By Michael McCarthy

The Independent

June 23, 2003

The dispute over genetically modified crops will intensify today with news
of the evolution of "superweeds", which are resistant to the powerful
weedkillers that GM crops were engineered to tolerate.

The development, which comes as the sacked former environment minister
Michael Meacher puts himself at the head of the anti-GM campaign, will be
seized on by opponents of the technology as undermining its rationale.

It means that bigger quantities of weedkillers -- not less, as the
biotechnology companies have claimed -- will be needed in GM-crop fields,
adding to the already intensive agriculture that has wiped out much of
Britain's farmland wildlife in the past four decades. Monsanto, the GM
market leader, confirmed to The Independent at the weekend that its solution
for dealing with resistant weeds was to apply different weedkillers in new

In yesterday's Independent on Sunday , Mr Meacher accused Tony Blair, a GM
supporter, of seeking to bury health warnings about GM produce by "rushing
to desired conclusions which cannot be scientifically supported".

The revelations about superweeds have been communicated to the Government by
an American academic specialising in weed control, who has posted a paper on
the website of the official GM science review, led by Professor David King,
the Government's chief scientific adviser. This will report soon in advance
of a long-delayed decision, due this autumn, on whether GM crops should be
commercialised in Britain.

The paper, by Professor Bob Hartzler of the Department of Agronomy at Iowa
State University, reveals that in the past seven years, up to five weed
species have been found with resistance to the herbicide glyphosate, best
known by the Monsanto trade name Roundup. The resistance has come about not
through gene transfer from GM herbicide-tolerant crops, as some have feared,
but through natural evolution.

Glyphosate is a "broad spectrum" herbicide, meaning that, originally, it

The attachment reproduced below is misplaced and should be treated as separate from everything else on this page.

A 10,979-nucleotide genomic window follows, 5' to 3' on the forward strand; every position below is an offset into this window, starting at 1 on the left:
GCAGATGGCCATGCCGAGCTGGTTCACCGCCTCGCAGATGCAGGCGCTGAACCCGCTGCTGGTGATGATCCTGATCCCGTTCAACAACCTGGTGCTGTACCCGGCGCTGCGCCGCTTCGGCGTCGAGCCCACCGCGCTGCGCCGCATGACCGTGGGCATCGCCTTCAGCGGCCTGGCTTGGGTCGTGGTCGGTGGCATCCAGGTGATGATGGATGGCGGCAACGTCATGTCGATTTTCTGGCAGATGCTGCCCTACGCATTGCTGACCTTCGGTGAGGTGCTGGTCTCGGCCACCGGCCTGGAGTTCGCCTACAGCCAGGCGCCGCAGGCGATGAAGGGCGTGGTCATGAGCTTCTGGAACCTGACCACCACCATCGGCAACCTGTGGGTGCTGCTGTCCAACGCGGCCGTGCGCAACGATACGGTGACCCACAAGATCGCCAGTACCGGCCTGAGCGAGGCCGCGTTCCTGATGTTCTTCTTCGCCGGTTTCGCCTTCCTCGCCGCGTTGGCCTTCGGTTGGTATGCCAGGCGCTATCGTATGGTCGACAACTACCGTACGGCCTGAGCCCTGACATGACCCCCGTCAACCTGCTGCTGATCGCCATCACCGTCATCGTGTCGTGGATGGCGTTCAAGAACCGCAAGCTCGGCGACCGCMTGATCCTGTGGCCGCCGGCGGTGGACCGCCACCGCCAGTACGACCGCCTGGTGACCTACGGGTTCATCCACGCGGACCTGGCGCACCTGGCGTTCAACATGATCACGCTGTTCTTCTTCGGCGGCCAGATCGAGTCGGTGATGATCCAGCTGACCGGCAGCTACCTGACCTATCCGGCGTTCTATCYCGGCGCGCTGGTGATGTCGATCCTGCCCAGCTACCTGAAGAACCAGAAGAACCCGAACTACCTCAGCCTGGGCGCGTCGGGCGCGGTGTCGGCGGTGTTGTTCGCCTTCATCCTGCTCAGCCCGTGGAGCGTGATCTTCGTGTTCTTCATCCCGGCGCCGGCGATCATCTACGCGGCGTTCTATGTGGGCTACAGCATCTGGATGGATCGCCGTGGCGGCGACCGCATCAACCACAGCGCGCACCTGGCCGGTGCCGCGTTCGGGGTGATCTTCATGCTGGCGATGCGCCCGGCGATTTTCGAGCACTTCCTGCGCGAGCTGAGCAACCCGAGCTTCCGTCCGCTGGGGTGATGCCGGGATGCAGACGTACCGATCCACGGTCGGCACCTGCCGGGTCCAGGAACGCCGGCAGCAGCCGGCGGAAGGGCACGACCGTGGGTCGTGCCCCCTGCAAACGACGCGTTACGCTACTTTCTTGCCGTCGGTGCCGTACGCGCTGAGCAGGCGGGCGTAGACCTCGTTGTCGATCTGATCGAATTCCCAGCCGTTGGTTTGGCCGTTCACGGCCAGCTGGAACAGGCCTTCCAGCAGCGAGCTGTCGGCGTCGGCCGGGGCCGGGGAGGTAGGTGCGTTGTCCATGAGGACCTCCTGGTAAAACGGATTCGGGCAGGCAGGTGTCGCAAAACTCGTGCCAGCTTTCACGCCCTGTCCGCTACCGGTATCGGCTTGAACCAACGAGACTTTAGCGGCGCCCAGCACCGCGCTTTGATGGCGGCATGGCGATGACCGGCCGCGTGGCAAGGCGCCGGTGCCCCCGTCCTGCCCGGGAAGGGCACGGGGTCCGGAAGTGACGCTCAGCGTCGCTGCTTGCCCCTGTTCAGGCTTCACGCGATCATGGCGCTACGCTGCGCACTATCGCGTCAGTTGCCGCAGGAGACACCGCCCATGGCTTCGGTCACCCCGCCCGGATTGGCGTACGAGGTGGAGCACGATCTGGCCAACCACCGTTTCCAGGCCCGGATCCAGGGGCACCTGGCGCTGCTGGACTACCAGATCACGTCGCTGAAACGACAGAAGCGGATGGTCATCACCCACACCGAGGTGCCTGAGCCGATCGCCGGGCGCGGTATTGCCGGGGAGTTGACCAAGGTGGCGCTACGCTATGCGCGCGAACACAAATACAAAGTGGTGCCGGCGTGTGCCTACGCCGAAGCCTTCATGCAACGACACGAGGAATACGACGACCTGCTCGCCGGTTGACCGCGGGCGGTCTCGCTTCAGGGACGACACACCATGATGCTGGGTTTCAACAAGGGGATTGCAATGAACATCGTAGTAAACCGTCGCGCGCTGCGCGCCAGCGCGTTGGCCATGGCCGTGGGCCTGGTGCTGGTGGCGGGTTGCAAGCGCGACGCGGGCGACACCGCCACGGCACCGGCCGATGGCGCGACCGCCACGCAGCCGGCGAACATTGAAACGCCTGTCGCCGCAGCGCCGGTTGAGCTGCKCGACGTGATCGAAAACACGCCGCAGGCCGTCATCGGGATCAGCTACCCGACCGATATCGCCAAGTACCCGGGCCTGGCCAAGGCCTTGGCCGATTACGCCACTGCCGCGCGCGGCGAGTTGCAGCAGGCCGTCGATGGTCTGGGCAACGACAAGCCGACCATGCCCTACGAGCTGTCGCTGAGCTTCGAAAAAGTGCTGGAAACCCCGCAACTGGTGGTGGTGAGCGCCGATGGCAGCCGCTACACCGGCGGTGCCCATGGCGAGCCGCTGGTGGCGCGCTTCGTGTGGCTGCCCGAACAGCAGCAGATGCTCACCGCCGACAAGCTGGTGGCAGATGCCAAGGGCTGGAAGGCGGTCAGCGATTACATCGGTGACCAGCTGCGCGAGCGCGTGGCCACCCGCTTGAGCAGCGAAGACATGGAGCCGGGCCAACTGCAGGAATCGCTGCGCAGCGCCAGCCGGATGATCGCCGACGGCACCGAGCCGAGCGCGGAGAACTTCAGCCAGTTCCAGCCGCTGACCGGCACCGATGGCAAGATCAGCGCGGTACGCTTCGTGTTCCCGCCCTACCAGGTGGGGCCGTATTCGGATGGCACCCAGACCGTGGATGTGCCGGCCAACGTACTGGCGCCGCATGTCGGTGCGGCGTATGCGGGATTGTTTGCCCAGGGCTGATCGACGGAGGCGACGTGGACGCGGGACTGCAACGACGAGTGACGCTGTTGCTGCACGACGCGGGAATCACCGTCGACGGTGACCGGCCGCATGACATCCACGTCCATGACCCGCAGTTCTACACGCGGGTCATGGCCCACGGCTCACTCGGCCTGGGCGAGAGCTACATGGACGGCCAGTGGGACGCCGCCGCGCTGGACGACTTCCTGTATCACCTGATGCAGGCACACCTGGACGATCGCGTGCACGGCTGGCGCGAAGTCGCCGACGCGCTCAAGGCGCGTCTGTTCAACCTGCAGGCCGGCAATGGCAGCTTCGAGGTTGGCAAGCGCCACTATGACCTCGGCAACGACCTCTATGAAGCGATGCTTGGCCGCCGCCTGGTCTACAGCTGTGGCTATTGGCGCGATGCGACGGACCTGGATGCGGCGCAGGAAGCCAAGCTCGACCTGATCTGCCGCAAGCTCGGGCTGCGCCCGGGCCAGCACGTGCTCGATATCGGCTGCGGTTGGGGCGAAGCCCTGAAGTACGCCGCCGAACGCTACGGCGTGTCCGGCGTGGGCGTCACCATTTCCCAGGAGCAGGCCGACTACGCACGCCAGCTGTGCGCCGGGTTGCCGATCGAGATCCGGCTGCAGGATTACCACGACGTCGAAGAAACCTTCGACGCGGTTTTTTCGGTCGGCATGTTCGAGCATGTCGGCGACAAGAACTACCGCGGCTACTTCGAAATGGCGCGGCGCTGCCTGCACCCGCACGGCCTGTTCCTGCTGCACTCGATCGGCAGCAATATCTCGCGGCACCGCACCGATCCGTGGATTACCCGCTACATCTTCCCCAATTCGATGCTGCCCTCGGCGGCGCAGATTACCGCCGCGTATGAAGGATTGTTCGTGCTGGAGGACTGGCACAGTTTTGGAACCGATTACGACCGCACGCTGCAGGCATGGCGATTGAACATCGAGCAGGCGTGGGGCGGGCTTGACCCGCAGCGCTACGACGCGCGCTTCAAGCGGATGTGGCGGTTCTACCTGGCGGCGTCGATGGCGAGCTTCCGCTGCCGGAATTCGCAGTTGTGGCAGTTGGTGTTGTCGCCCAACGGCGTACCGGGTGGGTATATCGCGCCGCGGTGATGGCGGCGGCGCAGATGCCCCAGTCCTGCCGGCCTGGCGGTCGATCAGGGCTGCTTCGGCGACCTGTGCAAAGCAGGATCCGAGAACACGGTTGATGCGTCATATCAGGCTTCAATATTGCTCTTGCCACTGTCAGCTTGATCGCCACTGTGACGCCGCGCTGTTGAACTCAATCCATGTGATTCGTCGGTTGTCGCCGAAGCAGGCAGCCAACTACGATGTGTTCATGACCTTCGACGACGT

killed everything, including crops. GM crops were developed to be tolerant
of the herbicide, so it could be applied throughout the growing season.

Two GM crops proposed for commercial growth in Britain, fodder beet and
sugar beet, are glyphosate-tolerant. But weeds have been found in Australia,
Chile, Malaysia and California and other areas of the US, that glyphosate
cannot kill.

Greg Elmore, Monsanto's US technical manager for soybeans, said Monsanto was
taking seriously the question of glyphosate resistance, tackling it with
"weed control management practices".

With soybeans, he said, resistant weeds were controlled with a pre-planting
"burn-down" (which kills everything), using 2,4-D, another weedkiller.

At least three of the resistant weeds had evolved where glyphosate was being
used with non-GM crops, he said, adding that it was far from the only
weedkiller for which weeds had evolved resistance -- as many as 70 weeds
were resistant to some weedkillers.

Pete Riley, Friends of the Earth's GM campaigner, said: "Companies like
Monsanto have spun GM crops and their weedkillers as having less impact on
the environment, but the fact of resistant weeds undoubtedly means more
weedkillers, and means the impact on the environment will be greater.

"These discoveries remove a central plank from the whole argument for GM

Yesterday, Mr Meacher listed a series of reports and findings suggesting
that the full impact of GM technology was still dangerously unpredictable.
Many of the health tests carried out were "scientifically vacuous", he said.

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